In the 1990s, as he breaded chicken at a Kentucky Fried Chicken restaurant in Delhi, Ajay Banga may not have believed that he would one day lead the world’s largest development institution, the World Bank.
At the time the Sikh, born in Pune city in the state of Maharashtra, was serving as PepsiCo’s marketing director in India and working in the kitchen to get a sense of what running a restaurant was like. Now 63, he “has spent more than three decades building and managing successful, global companies that create jobs and bring investment to developing economies, and guiding organisations through periods of fundamental change,” as US President Joe Biden said when announcing Banga’s nomination to the post on 23 February.
His Indian upbringing and exposure to developing countries has primed him well on the opportunities and challenges facing developing countries – and on the questions around how the World Bank can achieve its main aim of eradicating global poverty, Biden added.
The economist must now be confirmed by the World Bank’s executive board, in a process that is expected to last until May.
The anointed successor
Banga steps into the role at a time when poverty rates, debt and stagflation are exploding around the developing world. But this is also a moment when the World Bank is undergoing a critical structural change. The previous president, David Malpass, resigned abruptly on 15 February after being denounced by environmental groups as a “climate denier”.
Malpass was not expected to be offered a second term. He had survived calls for his resignation in September after a fumbled response on whether he believed the scientific consensus surrounding climate change. He clashed repeatedly with US treasury secretary Janet Yellen over the pace of reforms to change the way the World Bank responds to the needs of countries facing overlapping challenges.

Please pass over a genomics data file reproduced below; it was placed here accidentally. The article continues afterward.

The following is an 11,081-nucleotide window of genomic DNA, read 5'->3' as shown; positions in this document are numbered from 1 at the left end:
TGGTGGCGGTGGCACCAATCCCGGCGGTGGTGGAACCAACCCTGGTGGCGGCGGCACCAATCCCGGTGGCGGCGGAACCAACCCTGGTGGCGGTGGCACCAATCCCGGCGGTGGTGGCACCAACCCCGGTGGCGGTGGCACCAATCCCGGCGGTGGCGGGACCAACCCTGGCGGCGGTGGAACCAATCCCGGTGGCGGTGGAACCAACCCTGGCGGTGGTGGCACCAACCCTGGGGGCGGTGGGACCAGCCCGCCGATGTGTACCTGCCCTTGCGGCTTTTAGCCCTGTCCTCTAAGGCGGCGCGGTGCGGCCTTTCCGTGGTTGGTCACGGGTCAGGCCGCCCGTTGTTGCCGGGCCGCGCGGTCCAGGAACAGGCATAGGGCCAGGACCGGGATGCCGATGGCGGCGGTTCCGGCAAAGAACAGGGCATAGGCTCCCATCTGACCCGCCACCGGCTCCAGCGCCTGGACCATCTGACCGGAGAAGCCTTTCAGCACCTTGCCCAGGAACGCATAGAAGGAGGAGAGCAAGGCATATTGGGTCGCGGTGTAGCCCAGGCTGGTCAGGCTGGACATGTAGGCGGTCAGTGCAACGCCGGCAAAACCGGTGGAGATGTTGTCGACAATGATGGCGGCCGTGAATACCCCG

Malpass had also dragged his feet on financing Covid-19 vaccines for low-income countries, through the Covid-vaccine equity scheme COVAX. But his reign was not all doom and gloom, says Amanda Glassman, executive vice president and senior fellow at the Center for Global Development in Washington DC.
“Malpass oversaw a huge scale-up of disbursements to meet a rapid succession of crises, from Covid-19 to food security,” she says.
“During the pandemic, the World Bank supported countries in reaching unprecedented billions of people with cash transfers to mitigate against labour income losses, schooling interruptions, and more.
“He also brought needed attention to the lack of transparency in sovereign debt in developing countries and its role in generating the current debt crisis around the world.”
Banga’s profile is also seen as a departure from the kind of “money man” that has previously run the institution.
Malpass was a former chief economist at Bear Stearns and presided over the investment bank’s collapse at the start of the global financial crisis. This triggered a widespread liquidity crisis, in which banks became reluctant to lend to each other because of all the bad debt found to be buried in the portfolios of one of Wall Street’s most respectable banks.
“It didn’t seem like the best background,” says Chris Humphrey, who works in Switzerland with the UK’s ODI think-tank, formerly the Overseas Development Institute. “Before that we had Paul Wolfowitz, who was the architect of the Iraq War.”
What Banga means for Africa
As someone from the developing world, Banga’s nomination has raised hopes that he will be better attuned than his predecessors to respond to the needs of developing countries.
“A lot of policy decisions and operational decisions in the World Bank are unfortunately decided from the supply side view, from the view of Washington DC, and of the major non-borrower Bank shareholders on what they want the World Bank to do,” says Humphrey. “And I think the view of the recipient is sometimes a little less strongly taken into account.”